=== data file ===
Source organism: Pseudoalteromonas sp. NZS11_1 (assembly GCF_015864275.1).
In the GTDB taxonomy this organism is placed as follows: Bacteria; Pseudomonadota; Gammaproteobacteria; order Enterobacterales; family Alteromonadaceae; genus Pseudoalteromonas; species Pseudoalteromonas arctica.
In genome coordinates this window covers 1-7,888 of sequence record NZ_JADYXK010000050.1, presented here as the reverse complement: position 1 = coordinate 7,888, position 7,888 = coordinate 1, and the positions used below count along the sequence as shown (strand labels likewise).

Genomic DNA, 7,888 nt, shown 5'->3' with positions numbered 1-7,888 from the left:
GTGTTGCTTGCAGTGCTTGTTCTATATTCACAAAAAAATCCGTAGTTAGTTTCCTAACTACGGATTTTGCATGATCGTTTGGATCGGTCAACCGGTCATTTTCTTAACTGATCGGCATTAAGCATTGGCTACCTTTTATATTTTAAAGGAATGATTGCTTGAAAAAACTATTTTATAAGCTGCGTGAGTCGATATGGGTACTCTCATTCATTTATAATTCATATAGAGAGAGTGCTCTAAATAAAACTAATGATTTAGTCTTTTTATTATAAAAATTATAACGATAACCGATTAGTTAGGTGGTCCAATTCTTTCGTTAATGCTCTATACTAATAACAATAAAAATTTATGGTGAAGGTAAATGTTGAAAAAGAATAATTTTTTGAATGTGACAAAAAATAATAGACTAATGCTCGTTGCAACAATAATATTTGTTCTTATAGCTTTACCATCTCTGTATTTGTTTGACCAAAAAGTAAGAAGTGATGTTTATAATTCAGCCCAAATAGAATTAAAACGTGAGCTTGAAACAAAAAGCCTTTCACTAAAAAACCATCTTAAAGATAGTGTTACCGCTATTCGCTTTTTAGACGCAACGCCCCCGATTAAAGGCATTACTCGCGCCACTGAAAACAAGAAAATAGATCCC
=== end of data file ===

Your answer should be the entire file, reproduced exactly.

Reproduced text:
Source organism: Pseudoalteromonas sp. NZS11_1 (assembly GCF_015864275.1).
In the GTDB taxonomy this organism is placed as follows: Bacteria; Pseudomonadota; Gammaproteobacteria; order Enterobacterales; family Alteromonadaceae; genus Pseudoalteromonas; species Pseudoalteromonas arctica.
In genome coordinates this window covers 1-7,888 of sequence record NZ_JADYXK010000050.1, presented here as the reverse complement: position 1 = coordinate 7,888, position 7,888 = coordinate 1, and the positions used below count along the sequence as shown (strand labels likewise).

Genomic DNA, 7,888 nt, shown 5'->3' with positions numbered 1-7,888 from the left:
GTGTTGCTTGCAGTGCTTGTTCTATATTCACAAAAAAATCCGTAGTTAGTTTCCTAACTACGGATTTTGCATGATCGTTTGGATCGGTCAACCGGTCATTTTCTTAACTGATCGGCATTAAGCATTGGCTACCTTTTATATTTTAAAGGAATGATTGCTTGAAAAAACTATTTTATAAGCTGCGTGAGTCGATATGGGTACTCTCATTCATTTATAATTCATATAGAGAGAGTGCTCTAAATAAAACTAATGATTTAGTCTTTTTATTATAAAAATTATAACGATAACCGATTAGTTAGGTGGTCCAATTCTTTCGTTAATGCTCTATACTAATAACAATAAAAATTTATGGTGAAGGTAAATGTTGAAAAAGAATAATTTTTTGAATGTGACAAAAAATAATAGACTAATGCTCGTTGCAACAATAATATTTGTTCTTATAGCTTTACCATCTCTGTATTTGTTTGACCAAAAAGTAAGAAGTGATGTTTATAATTCAGCCCAAATAGAATTAAAACGTGAGCTTGAAACAAAAAGCCTTTCACTAAAAAACCATCTTAAAGATAGTGTTACCGCTATTCGCTTTTTAGACGCAACGCCCCCGATTAAAGGCATTACTCGCGCCACTGAAAACAAGAAAATAGATCCC